STARCH AGAR WITH BROMCRESOL PURPLE
|Cat. no. J181||
V Agar / Starch Agar with Bromcresol Purple,
15x100mm Biplate, 10ml/10ml
Hardy Diagnostics Starch Agar with Bromcresol Purple is recommended for use in the differentiation of Gardnerella vaginalis from genitourinary specimens.
Starch Agar with Bromcresol Purple contains starch to aid in the differentiation of Gardnerella vaginals ( Haemophilus vaginalis , Corynebacterium vaginale ) from other microorganisms commonly found in the genitourinary tract. (2-5) The medium contains animal peptone, which supplies nitrogen, vitamins, carbon and amino acids to support cell growth. Corn starch provides the target for enzymatic digestion. Bromcresol purple is the pH indicator and agar is the solidifying agent.
Acid byproducts released during the enzymatic breakdown of starch create a pH shift in the medium. Consequently, microorganisms, such as G. vaginalis , capable of hydrolyzing starch will exhibit colonies surrounded by a yellow zone.
Ingredients per liter of deionized water:*
|Peptic Digest of Animal Tissue||10.0gm|
Final pH 7.0 +/- 0.2 at 25ºC.
* Adjusted and/or supplemented as required to meet performance criteria.
STORAGE AND SHELF LIFE
Storage: Upon receipt, store at 2-8ºC. away from direct light. Media should not be used if there are any signs of deterioration (shrinking, cracking, or discoloration), contamination, or if the expiration date has passed. Product is light and temperature sensitive; protect from light, excessive heat, moisture, and freezing.
Specimen Collection: Specimens should be submitted directly to the laboratory without delay and protected from excessive heat and cold. If there is a delay in processing, specimens should be inoculated into an appropriate transport medium and refrigerated until inoculation. Consult listed references for more information on specimen collection. (2-5)
Method of Use:
1. Bring medium to room temperature prior to use.
2. Inoculate the surface of the medium with an 18-24 hour old pure culture and streak the specimen for isolation.
3. Incubate plates at 35ºC. for 24-48 hours using an atmosphere enriched with 5-10% CO 2 : a candle jar, CO 2 incubator or CO2Gen Compact (Cat. no. CD020C) may be used.
INTERPRETATION OF RESULTS
G. vaginalis appears as small, yellow colonies surrounded by a yellow zone in the medium. The yellow color change is a positive test for starch hydrolysis.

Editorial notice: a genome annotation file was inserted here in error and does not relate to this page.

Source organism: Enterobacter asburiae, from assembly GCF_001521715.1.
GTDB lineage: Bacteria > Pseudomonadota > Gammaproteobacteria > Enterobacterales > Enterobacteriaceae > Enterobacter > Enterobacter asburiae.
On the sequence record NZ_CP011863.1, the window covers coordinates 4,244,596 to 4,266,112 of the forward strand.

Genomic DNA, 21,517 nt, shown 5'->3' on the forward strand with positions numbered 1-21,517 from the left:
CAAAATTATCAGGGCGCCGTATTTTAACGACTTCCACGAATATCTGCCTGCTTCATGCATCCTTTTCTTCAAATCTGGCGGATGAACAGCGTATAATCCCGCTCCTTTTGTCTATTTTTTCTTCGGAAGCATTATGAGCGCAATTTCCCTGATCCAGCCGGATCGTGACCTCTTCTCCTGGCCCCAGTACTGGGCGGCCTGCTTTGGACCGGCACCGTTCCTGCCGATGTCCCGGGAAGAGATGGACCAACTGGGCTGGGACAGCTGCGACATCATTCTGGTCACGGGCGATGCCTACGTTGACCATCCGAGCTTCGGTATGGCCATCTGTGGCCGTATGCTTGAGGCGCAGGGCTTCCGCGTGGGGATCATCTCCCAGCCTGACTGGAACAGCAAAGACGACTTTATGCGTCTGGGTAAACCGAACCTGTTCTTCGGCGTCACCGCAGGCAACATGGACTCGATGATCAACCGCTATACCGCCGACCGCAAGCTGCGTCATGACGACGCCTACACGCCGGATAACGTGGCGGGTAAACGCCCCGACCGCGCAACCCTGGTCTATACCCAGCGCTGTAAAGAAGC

G. vaginalis isolates should be incubated in a 5-10% CO 2 enriched atmosphere for best results.
MATERIALS REQUIRED BUT NOT PROVIDED
Standard microbiological supplies and equipment such as loops, other culture media, swabs, applicator sticks, incinerators, and incubators, atmospheric chambers, CO2Gen (Cat. no. CD020C), etc., as well as serological and biochemical reagents, are not provided.
|Test Organisms||Inoculation Method*||Incubation||Results|
ATCC ® 14018***
|A||24-48hr||35°C||CO 2 **||Growth; yellow color change|
ATCC ® 29212***
|A||24-48hr||35°C||CO 2 **||Growth; no color change|
** Atmosphere of incubation is enriched with 5-10% CO 2 .
*** Recommended QC strains for User Quality Control according to the CLSI document M22 when applicable.
User Quality Control
Starch Agar with Bromcresol Purple should appear slightly opalescent, and purple in color.
Gardnerella vaginalis (ATCC ® 14018) colonies growing on Starch Agar with Bromcresol Purple (Cat. no. J181). Incubated aerobically for 48 hours at 35ºC.
Enterococcus faecalis (ATCC ® 29212) colonies growing on Starch Agar with Bromcresol Purple (Cat. no. J181). Incubated aerobically for 24 hours at 35ºC.
Uninoculated plate of Starch Agar with Bromcresol Purple (Cat. no. J181).
1. Anderson, N.L., et al. Cumitech 3B; Quality Systems in the Clinical Microbiology Laboratory, Coordinating ed., A.S. Weissfeld. American Society for Microbiology, Washington, D.C.
2. Jorgensen., et al. Manual of Clinical Microbiology, American Society for Microbiology, Washington, D.C.
3. Tille, P., et al. Bailey and Scott's Diagnostic Microbiology, C.V. Mosby Company, St. Louis, MO.
4. Isenberg, H.D. Clinical Microbiology Procedures Handbook, Vol. I, II & III. American Society for Microbiology, Washington, D.C.
5. Koneman, E.W., et al. Color Atlas and Textbook of Diagnostic Microbiology, J.B. Lippincott Company, Philadelphia, PA.
6. Quality Assurance for Commercially Prepared Microbiological Culture Media, M22. Clinical and Laboratory Standards Institute (CLSI - formerly NCCLS), Wayne, PA.
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